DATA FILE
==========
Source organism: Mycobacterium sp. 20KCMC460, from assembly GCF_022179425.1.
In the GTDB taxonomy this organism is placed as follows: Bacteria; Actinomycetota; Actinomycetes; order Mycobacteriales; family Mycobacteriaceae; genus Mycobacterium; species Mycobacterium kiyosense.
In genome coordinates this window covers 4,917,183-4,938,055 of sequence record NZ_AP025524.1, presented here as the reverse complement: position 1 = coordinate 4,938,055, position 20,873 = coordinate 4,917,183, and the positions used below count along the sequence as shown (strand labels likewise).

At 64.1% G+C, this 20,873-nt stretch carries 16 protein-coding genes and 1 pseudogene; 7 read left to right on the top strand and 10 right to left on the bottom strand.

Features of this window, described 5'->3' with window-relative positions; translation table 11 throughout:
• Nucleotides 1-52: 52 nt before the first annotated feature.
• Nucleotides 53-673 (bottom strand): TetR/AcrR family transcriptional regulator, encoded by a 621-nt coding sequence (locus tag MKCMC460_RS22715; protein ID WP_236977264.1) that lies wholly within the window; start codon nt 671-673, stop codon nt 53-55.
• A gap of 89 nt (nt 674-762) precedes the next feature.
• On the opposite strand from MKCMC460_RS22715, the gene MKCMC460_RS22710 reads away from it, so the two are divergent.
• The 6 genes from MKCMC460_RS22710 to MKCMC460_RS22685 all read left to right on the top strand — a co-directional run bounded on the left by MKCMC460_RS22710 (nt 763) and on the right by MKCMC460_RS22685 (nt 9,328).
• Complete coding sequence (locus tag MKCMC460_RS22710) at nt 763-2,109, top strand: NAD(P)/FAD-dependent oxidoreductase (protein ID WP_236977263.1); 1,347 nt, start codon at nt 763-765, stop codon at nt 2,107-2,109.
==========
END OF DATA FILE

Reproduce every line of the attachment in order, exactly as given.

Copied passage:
Source organism: Mycobacterium sp. 20KCMC460, from assembly GCF_022179425.1.
In the GTDB taxonomy this organism is placed as follows: Bacteria; Actinomycetota; Actinomycetes; order Mycobacteriales; family Mycobacteriaceae; genus Mycobacterium; species Mycobacterium kiyosense.
In genome coordinates this window covers 4,917,183-4,938,055 of sequence record NZ_AP025524.1, presented here as the reverse complement: position 1 = coordinate 4,938,055, position 20,873 = coordinate 4,917,183, and the positions used below count along the sequence as shown (strand labels likewise).

At 64.1% G+C, this 20,873-nt stretch carries 16 protein-coding genes and 1 pseudogene; 7 read left to right on the top strand and 10 right to left on the bottom strand.

Features of this window, described 5'->3' with window-relative positions; translation table 11 throughout:
• Nucleotides 1-52: 52 nt before the first annotated feature.
• Nucleotides 53-673 (bottom strand): TetR/AcrR family transcriptional regulator, encoded by a 621-nt coding sequence (locus tag MKCMC460_RS22715; protein ID WP_236977264.1) that lies wholly within the window; start codon nt 671-673, stop codon nt 53-55.
• A gap of 89 nt (nt 674-762) precedes the next feature.
• On the opposite strand from MKCMC460_RS22715, the gene MKCMC460_RS22710 reads away from it, so the two are divergent.
• The 6 genes from MKCMC460_RS22710 to MKCMC460_RS22685 all read left to right on the top strand — a co-directional run bounded on the left by MKCMC460_RS22710 (nt 763) and on the right by MKCMC460_RS22685 (nt 9,328).
• Complete coding sequence (locus tag MKCMC460_RS22710) at nt 763-2,109, top strand: NAD(P)/FAD-dependent oxidoreductase (protein ID WP_236977263.1); 1,347 nt, start codon at nt 763-765, stop codon at nt 2,107-2,109.